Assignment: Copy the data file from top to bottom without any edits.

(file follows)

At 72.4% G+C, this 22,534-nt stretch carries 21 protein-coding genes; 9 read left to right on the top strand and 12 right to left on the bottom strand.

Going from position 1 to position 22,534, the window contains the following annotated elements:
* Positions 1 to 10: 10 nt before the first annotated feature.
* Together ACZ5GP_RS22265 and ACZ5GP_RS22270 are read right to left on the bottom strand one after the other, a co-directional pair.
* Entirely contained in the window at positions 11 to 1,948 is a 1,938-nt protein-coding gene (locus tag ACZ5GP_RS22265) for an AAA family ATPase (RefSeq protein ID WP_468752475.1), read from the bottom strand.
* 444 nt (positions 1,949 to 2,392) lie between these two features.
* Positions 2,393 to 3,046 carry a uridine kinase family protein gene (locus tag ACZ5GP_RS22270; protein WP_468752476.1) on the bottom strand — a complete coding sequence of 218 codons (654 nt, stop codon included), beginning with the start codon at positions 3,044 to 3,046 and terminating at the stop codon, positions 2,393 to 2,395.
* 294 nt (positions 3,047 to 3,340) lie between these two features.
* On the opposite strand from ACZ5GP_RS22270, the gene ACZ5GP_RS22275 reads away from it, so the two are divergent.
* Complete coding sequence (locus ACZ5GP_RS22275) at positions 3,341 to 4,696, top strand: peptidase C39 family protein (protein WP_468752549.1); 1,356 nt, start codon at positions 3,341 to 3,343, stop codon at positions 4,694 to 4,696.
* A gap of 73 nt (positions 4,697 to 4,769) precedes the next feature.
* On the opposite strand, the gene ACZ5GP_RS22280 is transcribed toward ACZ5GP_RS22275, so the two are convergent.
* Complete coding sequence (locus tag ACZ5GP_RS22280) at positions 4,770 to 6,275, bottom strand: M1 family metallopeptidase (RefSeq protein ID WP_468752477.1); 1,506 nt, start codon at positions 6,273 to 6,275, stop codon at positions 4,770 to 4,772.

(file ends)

At 72.4% G+C, this 22,534-nt stretch carries 21 protein-coding genes; 9 read left to right on the top strand and 12 right to left on the bottom strand.

Going from position 1 to position 22,534, the window contains the following annotated elements:
* Positions 1 to 10: 10 nt before the first annotated feature.
* Together ACZ5GP_RS22265 and ACZ5GP_RS22270 are read right to left on the bottom strand one after the other, a co-directional pair.
* Entirely contained in the window at positions 11 to 1,948 is a 1,938-nt protein-coding gene (locus tag ACZ5GP_RS22265) for an AAA family ATPase (RefSeq protein ID WP_468752475.1), read from the bottom strand.
* 444 nt (positions 1,949 to 2,392) lie between these two features.
* Positions 2,393 to 3,046 carry a uridine kinase family protein gene (locus tag ACZ5GP_RS22270; protein WP_468752476.1) on the bottom strand — a complete coding sequence of 218 codons (654 nt, stop codon included), beginning with the start codon at positions 3,044 to 3,046 and terminating at the stop codon, positions 2,393 to 2,395.
* 294 nt (positions 3,047 to 3,340) lie between these two features.
* On the opposite strand from ACZ5GP_RS22270, the gene ACZ5GP_RS22275 reads away from it, so the two are divergent.
* Complete coding sequence (locus ACZ5GP_RS22275) at positions 3,341 to 4,696, top strand: peptidase C39 family protein (protein WP_468752549.1); 1,356 nt, start codon at positions 3,341 to 3,343, stop codon at positions 4,694 to 4,696.
* A gap of 73 nt (positions 4,697 to 4,769) precedes the next feature.
* On the opposite strand, the gene ACZ5GP_RS22280 is transcribed toward ACZ5GP_RS22275, so the two are convergent.
* Complete coding sequence (locus tag ACZ5GP_RS22280) at positions 4,770 to 6,275, bottom strand: M1 family metallopeptidase (RefSeq protein ID WP_468752477.1); 1,506 nt, start codon at positions 6,273 to 6,275, stop codon at positions 4,770 to 4,772.